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Scale Insects

A Technical Report from The Bartlett Tree Research Laboratories

Figures 1 and 2. Pine needle scale and brown soft scale. Infestations of scale often go unnoticed because these pests dont look like typical insects and vary widely in appearance.

Common and widespread, scale insects vary in appearance and are often not even recognized as insects due to their atypical characteristics (figures 1 and 2). In species where there are males, these males are short-lived and typically have wings. Adult females and nymphs do not have wings and have a round, oval or elongate and often humped appearance. Females of some species reproduce without mating.

Females lay hundreds of eggs that hatch and disperse over the infested plant. These colonies of nymphs and females generally remain static on plants and feed by inserting their small, tubelike sucking mouthparts into plant tissue.

High populations devitalize host plants by sucking large portions of sap and nutrients. This is especially severe on plants that are under stress from extreme weather, deficiencies of light, water, nutrients, etc. The first symptoms of scale insect attack are withered leaves, followed by tip dieback of small branches; then larger branches may die. This makes the plant more susceptible to attack by wood-boring insects, diseases and injury. After a few years of heavy, uncontrolled infestations, younger trees may die while larger ones become distorted and lose their appeal as ornamental plants.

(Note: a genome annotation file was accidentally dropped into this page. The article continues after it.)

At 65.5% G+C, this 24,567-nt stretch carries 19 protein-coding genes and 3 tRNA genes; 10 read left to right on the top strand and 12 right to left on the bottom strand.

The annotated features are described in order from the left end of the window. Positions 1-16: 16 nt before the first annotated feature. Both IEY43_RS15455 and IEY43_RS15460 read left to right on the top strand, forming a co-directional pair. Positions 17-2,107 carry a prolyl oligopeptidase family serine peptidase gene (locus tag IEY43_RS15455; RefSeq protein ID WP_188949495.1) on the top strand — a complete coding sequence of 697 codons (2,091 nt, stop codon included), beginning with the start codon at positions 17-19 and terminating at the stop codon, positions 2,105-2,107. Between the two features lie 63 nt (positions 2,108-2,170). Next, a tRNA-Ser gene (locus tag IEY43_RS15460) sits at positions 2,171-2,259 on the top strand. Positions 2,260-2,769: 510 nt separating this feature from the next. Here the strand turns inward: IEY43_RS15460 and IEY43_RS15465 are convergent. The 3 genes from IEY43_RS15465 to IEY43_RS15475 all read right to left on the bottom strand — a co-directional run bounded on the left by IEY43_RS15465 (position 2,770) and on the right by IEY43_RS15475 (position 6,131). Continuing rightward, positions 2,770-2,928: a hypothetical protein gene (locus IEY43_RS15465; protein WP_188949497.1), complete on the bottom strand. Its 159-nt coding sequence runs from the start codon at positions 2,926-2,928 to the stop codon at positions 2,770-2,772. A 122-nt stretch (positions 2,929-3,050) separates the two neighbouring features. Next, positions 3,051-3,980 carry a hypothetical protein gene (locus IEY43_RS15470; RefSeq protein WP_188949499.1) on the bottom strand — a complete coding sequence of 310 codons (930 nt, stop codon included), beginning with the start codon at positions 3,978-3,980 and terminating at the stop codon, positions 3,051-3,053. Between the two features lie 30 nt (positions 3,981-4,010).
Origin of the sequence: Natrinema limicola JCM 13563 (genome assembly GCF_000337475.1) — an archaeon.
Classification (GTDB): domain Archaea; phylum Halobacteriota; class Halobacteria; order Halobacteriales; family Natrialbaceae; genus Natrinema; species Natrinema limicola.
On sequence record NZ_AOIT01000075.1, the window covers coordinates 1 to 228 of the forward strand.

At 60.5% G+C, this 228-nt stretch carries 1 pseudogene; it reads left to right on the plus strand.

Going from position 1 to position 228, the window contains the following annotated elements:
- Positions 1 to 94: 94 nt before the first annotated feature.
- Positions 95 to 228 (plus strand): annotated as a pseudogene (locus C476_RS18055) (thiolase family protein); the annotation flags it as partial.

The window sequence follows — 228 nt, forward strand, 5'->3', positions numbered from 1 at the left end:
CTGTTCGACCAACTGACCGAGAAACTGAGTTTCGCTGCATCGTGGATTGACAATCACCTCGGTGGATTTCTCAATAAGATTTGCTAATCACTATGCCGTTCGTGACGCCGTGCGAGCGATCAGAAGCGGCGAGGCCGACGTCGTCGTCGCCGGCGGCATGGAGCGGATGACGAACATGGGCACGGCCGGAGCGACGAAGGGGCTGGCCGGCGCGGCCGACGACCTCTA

In addition to the tree health issues they may cause, some species also excrete honeydew, a sugar-rich sticky liquid whose presence encourages the growth of sooty mold. This blackish mold can be unsightly even when the level of scale infestation is not detrimental. While these insects are largely stationary, they are often spread inadvertently by people or birds or blown by wind to nearby plants. They are dispersed over long distances by the movement of infested plants.

Figure 3: Armored scales live and feed under a protective wax shield.

Armored Scales
The largest family of scale insects, the body of armored scales is protected by a cover made from wax (figure 3). To see the body of the insect, the waxy cover would need to be removed. The waxy covering protects the insect as well as the eggs laid by the female. Most armored scales have several generations per year. Examples include Japenese maple scale, obscure scale, gloomy scale, oystershell scale, pine needle scale, white peach scale and euonymus scale.

Figure 4: Azalea bark scale has a white cottony appearance and is one example of a soft scale insect.

Soft Scales
Soft scale insects typically have one generation per year and generally are larger in size though there are many variations in size, shape and color (figure 4). They can be cottony, smooth or waxy – but they do not produce a thick protective waxy covering separate from the body. Examples include brown soft scale, lecanium scale, azalea bark scale, magnolia scale and tuliptree scale.

As there are so many different types of scales and the amount of damage depends on the level of infestation as well as the plant species and natural predators present in the environment, management should be customized to the situation. Introduction of biological controls is an effective option in some cases. Application of horticultural oil has also proven effective to reduce populations when timed appropriately.

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